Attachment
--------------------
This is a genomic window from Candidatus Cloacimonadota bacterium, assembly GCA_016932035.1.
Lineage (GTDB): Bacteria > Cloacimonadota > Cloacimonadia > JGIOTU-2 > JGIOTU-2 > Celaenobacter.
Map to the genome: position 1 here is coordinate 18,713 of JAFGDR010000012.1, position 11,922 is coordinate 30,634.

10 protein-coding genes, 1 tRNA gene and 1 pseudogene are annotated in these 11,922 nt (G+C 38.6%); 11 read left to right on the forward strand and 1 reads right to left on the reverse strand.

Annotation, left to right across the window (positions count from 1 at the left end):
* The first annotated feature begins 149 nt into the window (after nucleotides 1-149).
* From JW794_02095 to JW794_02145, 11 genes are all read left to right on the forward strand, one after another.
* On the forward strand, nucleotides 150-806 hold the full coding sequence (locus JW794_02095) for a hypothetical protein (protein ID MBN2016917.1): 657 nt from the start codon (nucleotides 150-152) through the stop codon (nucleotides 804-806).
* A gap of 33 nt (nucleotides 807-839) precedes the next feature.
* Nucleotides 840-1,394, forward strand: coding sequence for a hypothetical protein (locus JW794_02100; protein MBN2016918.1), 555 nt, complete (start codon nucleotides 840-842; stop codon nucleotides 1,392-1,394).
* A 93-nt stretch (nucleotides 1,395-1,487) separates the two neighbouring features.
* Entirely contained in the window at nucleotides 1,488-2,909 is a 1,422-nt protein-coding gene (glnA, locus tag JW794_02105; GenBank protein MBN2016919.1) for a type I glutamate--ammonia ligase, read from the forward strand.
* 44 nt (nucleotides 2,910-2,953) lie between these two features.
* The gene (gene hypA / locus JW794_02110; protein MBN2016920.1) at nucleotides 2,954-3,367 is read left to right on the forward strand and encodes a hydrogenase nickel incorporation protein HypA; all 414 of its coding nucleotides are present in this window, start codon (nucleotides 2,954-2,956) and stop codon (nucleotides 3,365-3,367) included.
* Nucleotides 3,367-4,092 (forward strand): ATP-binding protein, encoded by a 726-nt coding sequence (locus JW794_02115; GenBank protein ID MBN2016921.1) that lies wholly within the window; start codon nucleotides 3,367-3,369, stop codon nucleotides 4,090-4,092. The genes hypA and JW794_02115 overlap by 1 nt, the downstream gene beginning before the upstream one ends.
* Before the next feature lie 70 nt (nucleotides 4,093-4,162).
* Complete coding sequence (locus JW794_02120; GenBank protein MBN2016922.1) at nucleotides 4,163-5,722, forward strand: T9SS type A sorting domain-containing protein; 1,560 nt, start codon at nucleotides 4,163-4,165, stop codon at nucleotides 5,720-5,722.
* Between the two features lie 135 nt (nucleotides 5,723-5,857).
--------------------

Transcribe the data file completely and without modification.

This is a genomic window from Candidatus Cloacimonadota bacterium, assembly GCA_016932035.1.
Lineage (GTDB): Bacteria > Cloacimonadota > Cloacimonadia > JGIOTU-2 > JGIOTU-2 > Celaenobacter.
Map to the genome: position 1 here is coordinate 18,713 of JAFGDR010000012.1, position 11,922 is coordinate 30,634.

10 protein-coding genes, 1 tRNA gene and 1 pseudogene are annotated in these 11,922 nt (G+C 38.6%); 11 read left to right on the forward strand and 1 reads right to left on the reverse strand.

Annotation, left to right across the window (positions count from 1 at the left end):
* The first annotated feature begins 149 nt into the window (after nucleotides 1-149).
* From JW794_02095 to JW794_02145, 11 genes are all read left to right on the forward strand, one after another.
* On the forward strand, nucleotides 150-806 hold the full coding sequence (locus JW794_02095) for a hypothetical protein (protein ID MBN2016917.1): 657 nt from the start codon (nucleotides 150-152) through the stop codon (nucleotides 804-806).
* A gap of 33 nt (nucleotides 807-839) precedes the next feature.
* Nucleotides 840-1,394, forward strand: coding sequence for a hypothetical protein (locus JW794_02100; protein MBN2016918.1), 555 nt, complete (start codon nucleotides 840-842; stop codon nucleotides 1,392-1,394).
* A 93-nt stretch (nucleotides 1,395-1,487) separates the two neighbouring features.
* Entirely contained in the window at nucleotides 1,488-2,909 is a 1,422-nt protein-coding gene (glnA, locus tag JW794_02105; GenBank protein MBN2016919.1) for a type I glutamate--ammonia ligase, read from the forward strand.
* 44 nt (nucleotides 2,910-2,953) lie between these two features.
* The gene (gene hypA / locus JW794_02110; protein MBN2016920.1) at nucleotides 2,954-3,367 is read left to right on the forward strand and encodes a hydrogenase nickel incorporation protein HypA; all 414 of its coding nucleotides are present in this window, start codon (nucleotides 2,954-2,956) and stop codon (nucleotides 3,365-3,367) included.
* Nucleotides 3,367-4,092 (forward strand): ATP-binding protein, encoded by a 726-nt coding sequence (locus JW794_02115; GenBank protein ID MBN2016921.1) that lies wholly within the window; start codon nucleotides 3,367-3,369, stop codon nucleotides 4,090-4,092. The genes hypA and JW794_02115 overlap by 1 nt, the downstream gene beginning before the upstream one ends.
* Before the next feature lie 70 nt (nucleotides 4,093-4,162).
* Complete coding sequence (locus JW794_02120; GenBank protein MBN2016922.1) at nucleotides 4,163-5,722, forward strand: T9SS type A sorting domain-containing protein; 1,560 nt, start codon at nucleotides 4,163-4,165, stop codon at nucleotides 5,720-5,722.
* Between the two features lie 135 nt (nucleotides 5,723-5,857).